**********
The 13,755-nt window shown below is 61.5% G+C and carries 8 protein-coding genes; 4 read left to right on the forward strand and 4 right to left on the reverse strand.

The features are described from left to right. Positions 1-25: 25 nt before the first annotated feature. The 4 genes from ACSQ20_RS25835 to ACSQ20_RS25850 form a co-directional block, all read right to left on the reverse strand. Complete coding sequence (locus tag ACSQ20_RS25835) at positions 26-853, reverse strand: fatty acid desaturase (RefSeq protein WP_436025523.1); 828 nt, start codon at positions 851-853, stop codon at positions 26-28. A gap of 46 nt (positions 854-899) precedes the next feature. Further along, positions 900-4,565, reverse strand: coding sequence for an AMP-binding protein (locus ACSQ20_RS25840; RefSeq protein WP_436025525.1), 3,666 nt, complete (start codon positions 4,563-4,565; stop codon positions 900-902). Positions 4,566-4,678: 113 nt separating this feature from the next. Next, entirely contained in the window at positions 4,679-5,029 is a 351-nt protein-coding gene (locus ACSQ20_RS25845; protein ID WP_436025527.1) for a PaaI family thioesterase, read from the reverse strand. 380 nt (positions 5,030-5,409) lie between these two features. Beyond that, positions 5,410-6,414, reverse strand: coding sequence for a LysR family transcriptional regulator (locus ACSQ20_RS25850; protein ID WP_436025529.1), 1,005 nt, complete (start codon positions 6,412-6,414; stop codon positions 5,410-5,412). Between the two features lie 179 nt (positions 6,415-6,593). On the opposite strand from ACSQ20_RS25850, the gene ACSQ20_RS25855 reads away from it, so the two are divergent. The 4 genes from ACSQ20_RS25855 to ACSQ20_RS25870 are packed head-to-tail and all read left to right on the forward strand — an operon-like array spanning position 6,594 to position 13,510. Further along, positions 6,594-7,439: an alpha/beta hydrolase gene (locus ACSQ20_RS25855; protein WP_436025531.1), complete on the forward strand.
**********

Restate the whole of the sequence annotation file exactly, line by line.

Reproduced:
The 13,755-nt window shown below is 61.5% G+C and carries 8 protein-coding genes; 4 read left to right on the forward strand and 4 right to left on the reverse strand.

The features are described from left to right. Positions 1-25: 25 nt before the first annotated feature. The 4 genes from ACSQ20_RS25835 to ACSQ20_RS25850 form a co-directional block, all read right to left on the reverse strand. Complete coding sequence (locus tag ACSQ20_RS25835) at positions 26-853, reverse strand: fatty acid desaturase (RefSeq protein WP_436025523.1); 828 nt, start codon at positions 851-853, stop codon at positions 26-28. A gap of 46 nt (positions 854-899) precedes the next feature. Further along, positions 900-4,565, reverse strand: coding sequence for an AMP-binding protein (locus ACSQ20_RS25840; RefSeq protein WP_436025525.1), 3,666 nt, complete (start codon positions 4,563-4,565; stop codon positions 900-902). Positions 4,566-4,678: 113 nt separating this feature from the next. Next, entirely contained in the window at positions 4,679-5,029 is a 351-nt protein-coding gene (locus ACSQ20_RS25845; protein ID WP_436025527.1) for a PaaI family thioesterase, read from the reverse strand. 380 nt (positions 5,030-5,409) lie between these two features. Beyond that, positions 5,410-6,414, reverse strand: coding sequence for a LysR family transcriptional regulator (locus ACSQ20_RS25850; protein ID WP_436025529.1), 1,005 nt, complete (start codon positions 6,412-6,414; stop codon positions 5,410-5,412). Between the two features lie 179 nt (positions 6,415-6,593). On the opposite strand from ACSQ20_RS25850, the gene ACSQ20_RS25855 reads away from it, so the two are divergent. The 4 genes from ACSQ20_RS25855 to ACSQ20_RS25870 are packed head-to-tail and all read left to right on the forward strand — an operon-like array spanning position 6,594 to position 13,510. Further along, positions 6,594-7,439: an alpha/beta hydrolase gene (locus ACSQ20_RS25855; protein WP_436025531.1), complete on the forward strand.